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Staff photo by Wyatt Massey / Rabbi Craig Lewis leads the Rosh Hashanah service at Mizpah Congregation on Sept 30, 2019.

This month, Jewish residents across Chattanooga received vague emails from their rabbis.

The messages, signed by either Rabbi Susan Tendler of B'nai Zion Congregation or Rabbi Craig Lewis of Mizpah Congregation, read, "I need a favor from you, email me as soon as you get this message."

People who responded were told to buy gift cards, then email the card numbers and PINs to their rabbis.

But the emails local Jews received were not from their rabbis. They were from scammers.

Tendler and Lewis were hacked as part of what appears to be a nationwide extortion scheme. Unlike other phishing scams where emails are sent with a link or attachment and no other context, the hackers were specific. They created fake Gmail accounts in the rabbis' names and sent messages to their entire email list with the Hebrew greeting "shalom aleichem" in the subject line.

Lewis said Mizpah Congregation regularly sends out emails asking for donations, such as gift cards or other items, for charity work. But the congregation tells people to drop their donations off in person, never to send the information digitally.

"They're taking advantage of the trust people place in their clergy," Lewis said. "They're trying to capitalize on people's willingness to help. That's what's most upsetting about this."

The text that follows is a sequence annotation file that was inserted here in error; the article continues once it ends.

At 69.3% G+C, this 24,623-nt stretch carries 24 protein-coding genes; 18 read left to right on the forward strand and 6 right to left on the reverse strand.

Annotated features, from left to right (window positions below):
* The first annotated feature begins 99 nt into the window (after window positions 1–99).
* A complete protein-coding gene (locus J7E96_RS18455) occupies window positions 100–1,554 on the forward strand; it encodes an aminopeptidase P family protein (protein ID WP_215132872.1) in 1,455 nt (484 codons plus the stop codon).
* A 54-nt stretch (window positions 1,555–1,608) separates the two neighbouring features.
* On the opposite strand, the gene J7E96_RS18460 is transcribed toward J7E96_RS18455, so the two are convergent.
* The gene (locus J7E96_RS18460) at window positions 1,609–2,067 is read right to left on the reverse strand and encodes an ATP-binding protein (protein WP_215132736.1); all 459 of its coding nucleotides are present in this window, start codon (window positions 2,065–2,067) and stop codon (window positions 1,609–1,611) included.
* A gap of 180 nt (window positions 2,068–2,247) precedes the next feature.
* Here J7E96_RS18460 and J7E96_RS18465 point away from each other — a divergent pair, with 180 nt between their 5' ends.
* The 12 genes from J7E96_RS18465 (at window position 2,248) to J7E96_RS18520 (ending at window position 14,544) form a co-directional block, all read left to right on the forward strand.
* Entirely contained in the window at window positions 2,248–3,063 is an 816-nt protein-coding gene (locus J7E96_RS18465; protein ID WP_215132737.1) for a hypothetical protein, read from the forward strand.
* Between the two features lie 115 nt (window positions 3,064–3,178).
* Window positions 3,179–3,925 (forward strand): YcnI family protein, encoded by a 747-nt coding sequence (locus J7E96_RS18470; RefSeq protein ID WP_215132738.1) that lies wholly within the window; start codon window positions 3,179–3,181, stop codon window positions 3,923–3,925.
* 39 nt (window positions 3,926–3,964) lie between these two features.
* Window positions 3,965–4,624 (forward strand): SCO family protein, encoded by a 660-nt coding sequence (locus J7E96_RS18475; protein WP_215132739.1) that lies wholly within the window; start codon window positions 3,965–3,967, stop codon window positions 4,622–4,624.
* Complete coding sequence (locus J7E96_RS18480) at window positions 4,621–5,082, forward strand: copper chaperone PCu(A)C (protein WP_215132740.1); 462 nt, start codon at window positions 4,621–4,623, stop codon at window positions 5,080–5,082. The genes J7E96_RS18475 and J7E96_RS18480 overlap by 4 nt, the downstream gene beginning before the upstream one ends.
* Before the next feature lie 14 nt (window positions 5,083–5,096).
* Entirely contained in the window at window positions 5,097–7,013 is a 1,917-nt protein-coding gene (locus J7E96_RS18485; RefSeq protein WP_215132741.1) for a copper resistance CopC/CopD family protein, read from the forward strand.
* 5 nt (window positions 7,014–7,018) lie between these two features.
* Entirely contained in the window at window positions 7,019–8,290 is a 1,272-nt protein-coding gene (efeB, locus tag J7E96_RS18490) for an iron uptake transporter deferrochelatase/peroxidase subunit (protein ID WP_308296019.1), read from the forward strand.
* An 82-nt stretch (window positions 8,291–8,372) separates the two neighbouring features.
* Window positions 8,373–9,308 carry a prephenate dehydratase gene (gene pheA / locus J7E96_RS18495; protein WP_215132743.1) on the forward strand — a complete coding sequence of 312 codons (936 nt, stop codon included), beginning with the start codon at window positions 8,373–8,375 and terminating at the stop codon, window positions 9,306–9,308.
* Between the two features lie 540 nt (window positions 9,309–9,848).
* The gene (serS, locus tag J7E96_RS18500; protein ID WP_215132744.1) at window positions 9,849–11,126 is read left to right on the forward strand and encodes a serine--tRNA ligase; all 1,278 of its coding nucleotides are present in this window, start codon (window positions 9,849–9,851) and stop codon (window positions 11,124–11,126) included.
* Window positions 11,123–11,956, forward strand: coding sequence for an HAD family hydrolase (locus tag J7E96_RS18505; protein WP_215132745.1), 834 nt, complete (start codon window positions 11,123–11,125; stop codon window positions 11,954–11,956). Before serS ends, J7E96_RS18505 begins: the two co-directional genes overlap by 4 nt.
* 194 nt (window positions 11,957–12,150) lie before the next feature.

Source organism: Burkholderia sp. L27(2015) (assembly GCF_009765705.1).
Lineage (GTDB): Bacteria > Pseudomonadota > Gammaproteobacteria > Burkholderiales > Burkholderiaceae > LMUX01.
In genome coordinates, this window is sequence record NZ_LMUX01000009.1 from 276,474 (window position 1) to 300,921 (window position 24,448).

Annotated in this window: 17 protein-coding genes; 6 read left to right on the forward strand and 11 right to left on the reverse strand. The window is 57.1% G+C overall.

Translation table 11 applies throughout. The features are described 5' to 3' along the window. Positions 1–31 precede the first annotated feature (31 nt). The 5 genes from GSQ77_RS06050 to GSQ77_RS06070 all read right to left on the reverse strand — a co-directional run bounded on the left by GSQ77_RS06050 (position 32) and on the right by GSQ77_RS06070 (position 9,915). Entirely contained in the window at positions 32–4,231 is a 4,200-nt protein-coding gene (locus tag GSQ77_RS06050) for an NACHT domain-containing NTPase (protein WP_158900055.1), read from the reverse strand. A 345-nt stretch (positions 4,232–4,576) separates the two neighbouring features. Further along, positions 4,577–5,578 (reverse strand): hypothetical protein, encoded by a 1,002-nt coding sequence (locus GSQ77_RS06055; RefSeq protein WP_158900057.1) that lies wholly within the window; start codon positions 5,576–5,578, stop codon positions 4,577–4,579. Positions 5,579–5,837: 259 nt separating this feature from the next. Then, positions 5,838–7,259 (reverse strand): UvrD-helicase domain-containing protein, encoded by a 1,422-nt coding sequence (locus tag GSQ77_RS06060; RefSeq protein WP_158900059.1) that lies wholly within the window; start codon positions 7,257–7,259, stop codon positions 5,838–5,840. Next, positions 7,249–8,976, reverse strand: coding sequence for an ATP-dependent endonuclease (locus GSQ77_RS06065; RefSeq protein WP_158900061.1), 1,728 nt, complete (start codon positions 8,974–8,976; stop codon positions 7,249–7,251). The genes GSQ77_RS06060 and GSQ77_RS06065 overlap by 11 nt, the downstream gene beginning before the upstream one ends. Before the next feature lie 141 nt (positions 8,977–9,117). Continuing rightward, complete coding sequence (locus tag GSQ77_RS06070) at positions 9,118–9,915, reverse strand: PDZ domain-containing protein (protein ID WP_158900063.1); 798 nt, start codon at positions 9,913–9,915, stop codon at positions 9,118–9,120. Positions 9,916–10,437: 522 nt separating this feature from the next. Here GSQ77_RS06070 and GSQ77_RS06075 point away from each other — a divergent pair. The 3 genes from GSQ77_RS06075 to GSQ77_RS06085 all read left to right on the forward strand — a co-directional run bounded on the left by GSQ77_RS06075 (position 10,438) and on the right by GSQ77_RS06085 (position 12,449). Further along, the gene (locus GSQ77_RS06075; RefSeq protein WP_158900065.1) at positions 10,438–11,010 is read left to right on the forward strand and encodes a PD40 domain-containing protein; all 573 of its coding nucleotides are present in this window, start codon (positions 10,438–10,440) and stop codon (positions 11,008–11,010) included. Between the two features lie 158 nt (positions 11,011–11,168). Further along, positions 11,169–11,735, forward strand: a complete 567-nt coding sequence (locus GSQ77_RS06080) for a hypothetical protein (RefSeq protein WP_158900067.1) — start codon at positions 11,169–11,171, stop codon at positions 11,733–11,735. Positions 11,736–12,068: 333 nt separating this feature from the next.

READ MORE: After anti-Semitic attack in New York, Chattanooga's Jewish community echoes call for vigilance and security

Lewis found out about the scam when his temple's president texted him on Jan. 15. The president had received the vague email asking for help and said he was nearby if the rabbi needed anything. Lewis had no idea what he was talking about.

The attack is another step in the movement to erode trust and discredit religious institutions, Tendler said.

"That line was crossed," she said. "Now, they're being targeted. Religion is still the place you turn to in times of crisis. It's a rock. — And now, in this moment where religious institutions are being targeted, it wears away at our places of refuge because it's creating a lack of security in religion."

Ann Treadwell, program director at the Jewish Federation of Greater Chattanooga, said her organization was not targeted this month but has been targeted in previous years with email scams.

However, Tendler and Lewis said they have heard of similar scams happening to rabbis across the country, from Georgia to North Carolina, Arkansas and New Mexico. Tendler notified the Anti-Defamation League.

Allison Padilla-Goodman, southern regional director for the ADL, said her organization is aware of the incidents and is investigating.

Contact Wyatt Massey at wmassey@timesfreepress.com or 423-757-6249. Follow him on Twitter @news4mass.

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